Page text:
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The Great Fire: London Burns, Death, Destruction and A City Rebuilt

London Burns, the first in a three-part series (aired on consecutive nights starting 8pm Wednesday 31st May 8PM ) shows how some 21st century academic detective work traced the exact spot of the baker’s shop where the Great Fire began – and it wasn’t on Pudding  Lane! Farriner’s shop, where the fire first started, was actually on a site that now lies below Monument Street.

 

Historians Dan Jones and Suzannah Lipscomb team up with engineer Rob Bell, and the three watch events unfold on an hour by hour basis as the fire grows from a small incident in the baker’s shop to a blaze that is out of control and swallows up the city.

Dan walks the fire’s route to the warehouses lining the river Thames and counts the cost of the damage caused to property and lives. Suzanne follows three residents whose lives were changed forever by their experiences of the fire, and Rob looks and why the fire took hold and spread so quickly.

Death and Destruction sees the capital’s iconic buildings, including the original St Paul’s, go up in an inferno on the worst day of the fire, which apparently started in the early hours of Sunday 2 September, and lasted for four days.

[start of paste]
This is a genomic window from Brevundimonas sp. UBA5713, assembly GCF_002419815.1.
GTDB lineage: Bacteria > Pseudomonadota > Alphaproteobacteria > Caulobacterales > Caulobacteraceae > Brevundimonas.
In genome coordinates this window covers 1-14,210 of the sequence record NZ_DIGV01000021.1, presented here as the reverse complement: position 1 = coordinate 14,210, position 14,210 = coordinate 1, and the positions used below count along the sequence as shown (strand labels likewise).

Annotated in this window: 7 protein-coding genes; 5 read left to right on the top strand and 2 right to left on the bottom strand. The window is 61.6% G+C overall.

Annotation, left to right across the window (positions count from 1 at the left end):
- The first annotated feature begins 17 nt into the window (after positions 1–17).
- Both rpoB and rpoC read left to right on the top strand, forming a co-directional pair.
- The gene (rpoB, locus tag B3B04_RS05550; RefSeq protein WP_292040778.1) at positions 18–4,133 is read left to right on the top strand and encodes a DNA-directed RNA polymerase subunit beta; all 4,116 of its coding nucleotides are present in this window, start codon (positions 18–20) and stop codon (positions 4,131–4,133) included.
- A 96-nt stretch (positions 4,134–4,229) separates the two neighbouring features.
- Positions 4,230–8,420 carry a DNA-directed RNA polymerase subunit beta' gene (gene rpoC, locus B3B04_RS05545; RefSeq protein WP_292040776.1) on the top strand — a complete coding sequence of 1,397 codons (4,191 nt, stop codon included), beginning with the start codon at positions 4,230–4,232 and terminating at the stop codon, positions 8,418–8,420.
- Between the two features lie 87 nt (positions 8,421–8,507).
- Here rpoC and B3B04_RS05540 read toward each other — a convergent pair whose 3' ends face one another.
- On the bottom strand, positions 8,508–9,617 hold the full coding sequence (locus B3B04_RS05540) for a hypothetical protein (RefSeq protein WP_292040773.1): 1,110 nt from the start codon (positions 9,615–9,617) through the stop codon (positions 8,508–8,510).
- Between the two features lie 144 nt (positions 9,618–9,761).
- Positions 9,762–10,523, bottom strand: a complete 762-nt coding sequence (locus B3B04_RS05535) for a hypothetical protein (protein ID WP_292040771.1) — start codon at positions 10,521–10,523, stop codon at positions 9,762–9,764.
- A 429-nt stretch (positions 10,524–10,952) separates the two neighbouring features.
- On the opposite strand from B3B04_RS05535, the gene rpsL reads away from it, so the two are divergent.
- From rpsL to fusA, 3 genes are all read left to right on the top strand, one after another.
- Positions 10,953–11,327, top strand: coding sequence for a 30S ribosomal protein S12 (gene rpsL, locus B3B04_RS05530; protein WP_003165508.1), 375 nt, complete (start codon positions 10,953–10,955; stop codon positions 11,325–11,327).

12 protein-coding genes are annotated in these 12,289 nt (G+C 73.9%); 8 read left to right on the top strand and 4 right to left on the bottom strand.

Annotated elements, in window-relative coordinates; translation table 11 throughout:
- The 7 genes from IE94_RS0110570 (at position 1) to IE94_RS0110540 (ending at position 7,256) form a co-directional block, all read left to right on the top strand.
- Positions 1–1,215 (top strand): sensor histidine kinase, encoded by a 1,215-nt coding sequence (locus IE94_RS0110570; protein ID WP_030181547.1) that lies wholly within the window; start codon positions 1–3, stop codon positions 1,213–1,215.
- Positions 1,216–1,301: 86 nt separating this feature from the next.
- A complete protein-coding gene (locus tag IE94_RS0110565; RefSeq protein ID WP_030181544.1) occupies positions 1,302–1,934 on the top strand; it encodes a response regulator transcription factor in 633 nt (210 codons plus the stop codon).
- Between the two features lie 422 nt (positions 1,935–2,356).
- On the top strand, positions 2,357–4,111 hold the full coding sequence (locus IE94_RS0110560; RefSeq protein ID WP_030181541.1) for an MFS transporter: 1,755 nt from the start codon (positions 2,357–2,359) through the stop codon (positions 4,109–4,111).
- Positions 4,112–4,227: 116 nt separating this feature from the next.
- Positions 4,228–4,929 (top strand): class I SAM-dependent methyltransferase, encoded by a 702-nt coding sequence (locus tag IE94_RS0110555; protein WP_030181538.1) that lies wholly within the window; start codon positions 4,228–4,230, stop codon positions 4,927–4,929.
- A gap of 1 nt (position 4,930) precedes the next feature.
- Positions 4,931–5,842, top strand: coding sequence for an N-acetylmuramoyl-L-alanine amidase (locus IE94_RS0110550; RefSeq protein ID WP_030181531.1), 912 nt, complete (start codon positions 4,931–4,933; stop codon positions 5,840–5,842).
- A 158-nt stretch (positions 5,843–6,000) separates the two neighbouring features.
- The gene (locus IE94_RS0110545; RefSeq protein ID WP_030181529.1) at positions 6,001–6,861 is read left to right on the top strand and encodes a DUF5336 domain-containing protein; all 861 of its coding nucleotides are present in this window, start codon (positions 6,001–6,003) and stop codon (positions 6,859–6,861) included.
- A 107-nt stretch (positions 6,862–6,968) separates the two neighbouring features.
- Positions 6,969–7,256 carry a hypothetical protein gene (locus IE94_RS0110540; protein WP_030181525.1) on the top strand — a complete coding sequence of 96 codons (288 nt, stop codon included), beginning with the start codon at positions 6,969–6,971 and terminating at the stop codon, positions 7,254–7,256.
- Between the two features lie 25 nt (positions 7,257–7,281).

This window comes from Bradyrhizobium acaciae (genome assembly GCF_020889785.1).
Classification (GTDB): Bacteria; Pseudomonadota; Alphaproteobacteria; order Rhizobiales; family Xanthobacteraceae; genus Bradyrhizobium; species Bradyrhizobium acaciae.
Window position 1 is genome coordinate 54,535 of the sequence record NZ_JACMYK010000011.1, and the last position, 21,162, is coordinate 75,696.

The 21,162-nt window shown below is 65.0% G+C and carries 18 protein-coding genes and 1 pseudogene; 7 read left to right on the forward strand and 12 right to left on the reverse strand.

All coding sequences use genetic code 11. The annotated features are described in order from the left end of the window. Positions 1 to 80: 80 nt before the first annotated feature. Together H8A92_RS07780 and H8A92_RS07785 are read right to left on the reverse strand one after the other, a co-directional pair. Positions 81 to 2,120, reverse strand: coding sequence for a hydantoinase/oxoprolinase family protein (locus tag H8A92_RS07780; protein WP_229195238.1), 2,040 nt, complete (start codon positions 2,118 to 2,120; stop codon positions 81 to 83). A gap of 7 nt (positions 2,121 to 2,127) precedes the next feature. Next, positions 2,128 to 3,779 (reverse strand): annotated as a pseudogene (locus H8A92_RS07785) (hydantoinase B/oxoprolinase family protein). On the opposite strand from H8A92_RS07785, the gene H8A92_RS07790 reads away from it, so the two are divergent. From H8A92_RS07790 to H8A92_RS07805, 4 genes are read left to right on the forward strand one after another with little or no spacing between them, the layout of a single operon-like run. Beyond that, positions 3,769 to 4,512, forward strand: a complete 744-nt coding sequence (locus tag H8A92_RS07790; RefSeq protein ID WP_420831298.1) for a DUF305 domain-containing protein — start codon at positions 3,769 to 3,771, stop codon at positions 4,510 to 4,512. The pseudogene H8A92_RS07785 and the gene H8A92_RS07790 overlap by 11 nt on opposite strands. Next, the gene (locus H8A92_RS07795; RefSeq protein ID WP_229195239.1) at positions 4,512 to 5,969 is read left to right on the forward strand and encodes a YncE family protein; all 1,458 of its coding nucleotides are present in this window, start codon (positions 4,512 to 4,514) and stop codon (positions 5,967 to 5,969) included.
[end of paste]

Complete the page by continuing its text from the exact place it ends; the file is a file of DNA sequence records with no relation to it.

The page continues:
A City Rebuilt describes the measures used to bring the fire under control and considers how many people might really have died, before looking ahead to the rebuilding of the capital and its transformation into the modern city that we know today.

Other Resources for Primary

As the Great Fire is a popular topic for KS1 and 2,  here is a small selection of some of the great resources from radio and television targeted at this age group:

The Great Fire of London Podcast on BBC iPlayer Radio for Age 5 to 9 explores the event through music, dance and drama activities. The webpage includes links to Teachers Notes around the podcast.

http://www.bbc.co.uk/programmes/p03pm9ry/episodes/downloads

The CBBC Newsround webpage has a number of really useful clips providing further resources.

There’s a handy short clip from BBC Newsround summarising what happened, and why:

http://www.bbc.co.uk/newsround/37253903 ;

And  a brilliant clip in which Horrible Histories author Terry Deary busts some popular myths about the fire

http://www.bbc.co.uk/newsround/37253902

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